Club History

Rotherham Golf Club is rich in history, some wonderful folklore, and for centuries its grounds at Thrybergh Park was home to some of the county’s most noble families.

Thrybergh - which is mentioned in the Domesday Book - was given to William de Percy, a chief aid to William the Conqueror and founder of the great Percy family, after the Conquest in 1066.

The estate passed on to the Normanvilles around 1200 and remained with them until 1316 when Sir Adam Reresby became Lord of Thrybergh. There then followed an unbroken succession of sixteen generations of Reresbys over the next 400 years.

Folklore has it that Reresbys took part in the battle of the Spanish Armada in 1588, a victory which the then Lord of the Manor is reputed to have commemorated by planting a large grove of chestnut trees on the estate - two of which are still standing and can be seen by the 18th tee.

One story, which has never been verified, concerns Sir William Reresby, who it is said, staked part of the estate in a cock fight and lost. True or otherwise, his family’s association with the estate came to an end.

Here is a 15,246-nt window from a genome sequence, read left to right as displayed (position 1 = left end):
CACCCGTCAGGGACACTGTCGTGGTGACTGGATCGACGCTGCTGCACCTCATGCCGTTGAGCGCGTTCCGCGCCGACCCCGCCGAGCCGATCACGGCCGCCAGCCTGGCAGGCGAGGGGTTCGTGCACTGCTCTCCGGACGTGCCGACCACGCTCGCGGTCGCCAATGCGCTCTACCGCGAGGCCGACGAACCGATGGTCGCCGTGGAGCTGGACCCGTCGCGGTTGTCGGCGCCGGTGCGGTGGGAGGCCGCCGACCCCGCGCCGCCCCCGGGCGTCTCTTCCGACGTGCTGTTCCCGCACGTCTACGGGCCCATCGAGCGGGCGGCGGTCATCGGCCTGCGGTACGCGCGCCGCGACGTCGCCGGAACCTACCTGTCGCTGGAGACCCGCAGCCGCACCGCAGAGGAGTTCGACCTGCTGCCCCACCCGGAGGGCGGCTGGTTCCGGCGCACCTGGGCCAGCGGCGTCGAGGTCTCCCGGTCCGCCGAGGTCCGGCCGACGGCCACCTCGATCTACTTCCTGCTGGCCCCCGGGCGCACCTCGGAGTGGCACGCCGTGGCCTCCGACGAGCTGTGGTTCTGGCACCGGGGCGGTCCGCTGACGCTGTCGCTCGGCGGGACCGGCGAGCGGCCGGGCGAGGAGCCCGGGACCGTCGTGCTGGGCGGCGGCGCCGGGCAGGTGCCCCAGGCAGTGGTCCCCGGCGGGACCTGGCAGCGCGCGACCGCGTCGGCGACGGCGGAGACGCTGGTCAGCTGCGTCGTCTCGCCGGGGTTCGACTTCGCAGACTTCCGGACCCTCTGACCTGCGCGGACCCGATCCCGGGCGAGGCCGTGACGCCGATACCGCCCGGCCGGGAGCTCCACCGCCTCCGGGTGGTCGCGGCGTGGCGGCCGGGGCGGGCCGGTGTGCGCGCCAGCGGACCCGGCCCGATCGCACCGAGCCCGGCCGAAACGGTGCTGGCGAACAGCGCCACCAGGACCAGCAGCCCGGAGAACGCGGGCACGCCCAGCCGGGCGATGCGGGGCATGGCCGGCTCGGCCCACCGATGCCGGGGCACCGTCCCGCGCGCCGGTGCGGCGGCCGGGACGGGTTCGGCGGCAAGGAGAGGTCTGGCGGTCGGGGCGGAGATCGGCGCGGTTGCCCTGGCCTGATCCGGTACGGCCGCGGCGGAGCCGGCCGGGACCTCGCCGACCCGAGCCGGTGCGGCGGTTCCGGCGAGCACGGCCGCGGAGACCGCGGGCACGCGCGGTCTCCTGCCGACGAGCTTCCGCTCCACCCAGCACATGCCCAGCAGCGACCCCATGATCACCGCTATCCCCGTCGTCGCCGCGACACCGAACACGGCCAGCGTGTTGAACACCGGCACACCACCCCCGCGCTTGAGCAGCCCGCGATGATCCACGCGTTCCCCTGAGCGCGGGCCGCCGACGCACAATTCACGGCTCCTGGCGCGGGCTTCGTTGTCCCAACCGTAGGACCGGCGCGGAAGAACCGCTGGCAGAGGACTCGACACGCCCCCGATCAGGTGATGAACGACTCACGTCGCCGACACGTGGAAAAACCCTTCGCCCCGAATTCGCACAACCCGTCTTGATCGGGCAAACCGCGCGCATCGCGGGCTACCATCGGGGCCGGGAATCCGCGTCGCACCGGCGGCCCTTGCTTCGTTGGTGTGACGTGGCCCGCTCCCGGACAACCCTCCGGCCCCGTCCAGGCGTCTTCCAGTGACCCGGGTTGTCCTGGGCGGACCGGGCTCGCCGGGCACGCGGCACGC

In 1811 the then owners of Thrybergh, the Fullerton family, sold a large amount of timber from the estate in order to raise money to build a magnificent neo gothic residence which is now our imposing clubhouse.

Much of the history and romance of Thrybergh Park is told by its official coat of arms.

The crest depicts a turreted tower, a red cockerel and a golden galleon.

The tower represents our 200 year old neo-gothic cubhouse, the cockerel refers to the infamous cock fight while the galleon is a reference to the estate’s war efforts as a source of sturdy timber used to replenish the country’s shipping fleet following the Spanish Armada.

The golf club was formed in 1903 and there are few clubs in the UK that can claim such a glorious location and magnificent building for a clubhouse.

Originally a nine-hole course laid out by Sandy Herd, in 1906 it was increased to 18 holes and was subsequently modified by the renowned Scottish golf club architect, James Braid and today we are proud to have an exceptionally well laid out design, where golf is played over parkland of great beauty.